Monthly Archives: August 2022

The Call to Prophecy in words and action

21 August 2022


Jeremiah 1, 4-10

This morning’s reading is about God empowering Jeremiah, God puts the divine words in Jeremiah’s mouth.  This is known as word-event formula and although it is not found in earlier prophets it occurs 30 times in Jeremiah, 50 times in Ezekiel, and 12 times in the Deuteronomistic History.  Maurice Andrew suggests that it indicates that Jeremiah is a prophet to the nations, like the servant in Isaiah, and he is also a Deuteronomy prophet like Moses.

Jeremiah is the prophet most identified with doom, and this is supported by verse 10 where he is commissioned ‘to pluck up and pull down, to destroy and to overthrow.’

Maurice Andrew says he often thought that Jeremiah is the journalist’s favourite prophet and he recalled a TV programme where Hamish Keith spoke of ‘the Jeremiahs of journalism.  Keith was referring to predictions of the fall of the government of the time and indeed predicted the downfall of governments as journalists still do.

Dr. Andrew goes on to suggest that Jeremiah is really inclined to be a realist who can always see the potential for disaster. Continue reading The Call to Prophecy in words and action

Loving God by Loyalty to All Humanity

Vineyard Song - Out Here Hope Remains

Readings for 14 August 2022

Isaiah 5, 1-11

In this passage from Isaiah the people of Jerusalem are provoked into accepting judgement on themselves. The friend has done everything possible to cultivate a vineyard and would expect it to produce grapes.  At that point the people of Jerusalem are called to make a judgement between the friend and the vineyard.

Finally, the friend is identified as God and the vineyard is the people of Judah.  God expected justice but received bloodshed.[1]

Luke 12:49-56

Fred Craddock says that Jesus is the crisis of the world and by that he does not mean an emergency but the moment of truth and decision about life.

As an image to help the understanding of that comment he suggests a gable of a house where two raindrops strike the gable and could run off either way.  If instead of a gable, we think of a ridge in a mountain range the raindrops could indeed, end up oceans apart. To turn towards one person, goal or value means turning away from another.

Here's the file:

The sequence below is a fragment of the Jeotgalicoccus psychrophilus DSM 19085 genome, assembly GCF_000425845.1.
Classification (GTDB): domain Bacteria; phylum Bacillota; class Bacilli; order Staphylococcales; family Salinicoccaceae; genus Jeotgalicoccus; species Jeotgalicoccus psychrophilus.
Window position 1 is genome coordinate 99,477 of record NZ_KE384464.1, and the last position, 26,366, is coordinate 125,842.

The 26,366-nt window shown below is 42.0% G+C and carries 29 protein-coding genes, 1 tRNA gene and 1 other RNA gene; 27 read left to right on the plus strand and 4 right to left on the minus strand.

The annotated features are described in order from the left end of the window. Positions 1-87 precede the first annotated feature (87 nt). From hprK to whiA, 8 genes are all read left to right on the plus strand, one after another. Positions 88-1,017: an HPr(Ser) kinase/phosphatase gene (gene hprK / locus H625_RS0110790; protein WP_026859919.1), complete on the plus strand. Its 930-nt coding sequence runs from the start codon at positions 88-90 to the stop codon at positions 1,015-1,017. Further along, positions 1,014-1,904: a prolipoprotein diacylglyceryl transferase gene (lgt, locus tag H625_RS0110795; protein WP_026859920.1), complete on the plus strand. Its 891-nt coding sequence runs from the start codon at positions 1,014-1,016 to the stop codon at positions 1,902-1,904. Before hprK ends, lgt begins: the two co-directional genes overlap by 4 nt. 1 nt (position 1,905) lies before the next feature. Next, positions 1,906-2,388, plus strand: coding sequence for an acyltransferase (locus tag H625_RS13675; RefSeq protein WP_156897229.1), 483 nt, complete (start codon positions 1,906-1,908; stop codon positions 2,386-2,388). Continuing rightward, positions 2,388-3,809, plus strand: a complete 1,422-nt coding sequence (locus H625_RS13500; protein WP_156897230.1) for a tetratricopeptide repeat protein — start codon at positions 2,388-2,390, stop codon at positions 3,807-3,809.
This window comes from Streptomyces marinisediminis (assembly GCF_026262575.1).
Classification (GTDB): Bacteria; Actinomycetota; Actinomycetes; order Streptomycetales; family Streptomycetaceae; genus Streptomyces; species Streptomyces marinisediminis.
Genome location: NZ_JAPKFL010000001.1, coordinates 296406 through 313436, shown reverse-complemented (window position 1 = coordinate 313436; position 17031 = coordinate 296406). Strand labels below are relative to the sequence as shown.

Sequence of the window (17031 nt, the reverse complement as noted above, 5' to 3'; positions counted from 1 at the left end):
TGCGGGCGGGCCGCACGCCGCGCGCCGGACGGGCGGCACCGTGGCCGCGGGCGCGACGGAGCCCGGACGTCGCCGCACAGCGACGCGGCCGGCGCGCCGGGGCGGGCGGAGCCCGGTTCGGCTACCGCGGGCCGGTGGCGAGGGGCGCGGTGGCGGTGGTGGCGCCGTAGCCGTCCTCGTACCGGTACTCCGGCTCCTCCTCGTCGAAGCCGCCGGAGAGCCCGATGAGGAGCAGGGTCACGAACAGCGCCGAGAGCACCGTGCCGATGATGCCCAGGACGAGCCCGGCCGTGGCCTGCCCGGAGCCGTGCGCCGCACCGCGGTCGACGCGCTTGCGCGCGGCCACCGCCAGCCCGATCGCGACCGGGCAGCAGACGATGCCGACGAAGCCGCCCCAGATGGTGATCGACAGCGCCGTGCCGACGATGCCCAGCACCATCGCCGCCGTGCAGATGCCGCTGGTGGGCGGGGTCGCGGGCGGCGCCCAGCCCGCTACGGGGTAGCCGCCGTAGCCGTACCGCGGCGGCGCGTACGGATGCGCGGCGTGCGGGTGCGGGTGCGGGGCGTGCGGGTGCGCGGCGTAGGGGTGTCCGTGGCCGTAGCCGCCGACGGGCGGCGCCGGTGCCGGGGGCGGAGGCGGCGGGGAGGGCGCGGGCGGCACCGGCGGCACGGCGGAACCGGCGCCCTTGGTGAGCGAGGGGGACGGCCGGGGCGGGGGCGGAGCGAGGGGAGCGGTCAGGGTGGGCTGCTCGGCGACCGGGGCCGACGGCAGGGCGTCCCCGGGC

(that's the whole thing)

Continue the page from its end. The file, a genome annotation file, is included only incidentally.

According to the sayings in this reading God is acting through Jesus in a way that creates a crisis that produces difference even in families.  Peace, in the sense of status quo, is disrupted and historically this has proven to be true.


‘Do you think that I have come to bring peace to the earth? No, I tell you, but rather division!’ (Luke 12:49). Continue reading Loving God by Loyalty to All Humanity

‘Blessed are the peacemakers’

August 7 2022

Blessed Are the Peacemakers, for They Will Be Called Children of God" (Matt  5:9) | Bible Commentary | Theology of Work

Is there anyone who doesn’t hope for peace. I don’t know of any nation that doesn’t give at least lip service to the words inscribed on the front of the UN building in New York. ‘They shall beat their swords into ploughshares.’ Those words have sat there for over half a century, and how many of the nations that send members to sit in UN meetings have known even one decade when their people all sit under their own vines and harvest their own crops? What do they think they’re doing, all those wise men and women who debate the ways forward for the world’s countries – including their own? We might be forgiven for thinking: very little.

We might be forgiven for thinking that, but are we then shifting the responsibility onto someone else’s shoulders. Anybody’s but mine. It’s not my job to work for world peace.  Others will do that, somewhere other than the place I sit in. Just let me go on sitting quietly in my own garden and dreaming of peace, but don’t ask me to do anything about it. Is that where we’re at?  Continue reading ‘Blessed are the peacemakers’

Millennial dilemmas

31 July 2022

Here we are, in your beautiful and beautifully strengthened and renewed church. What next? How will you use your treasure?

Strangely enough, the readings chimed in with these questions. We had Paul insisting on the universality of Christ’s new kingdom, and Luke reminding us about the futility of accumulating possessions, and challenging us to find and hold our real treasures. (As one of my favourite hymns puts it: ‘The pearl of great price and the treasure of heaven’, i e the great love of God.) Continue reading Millennial dilemmas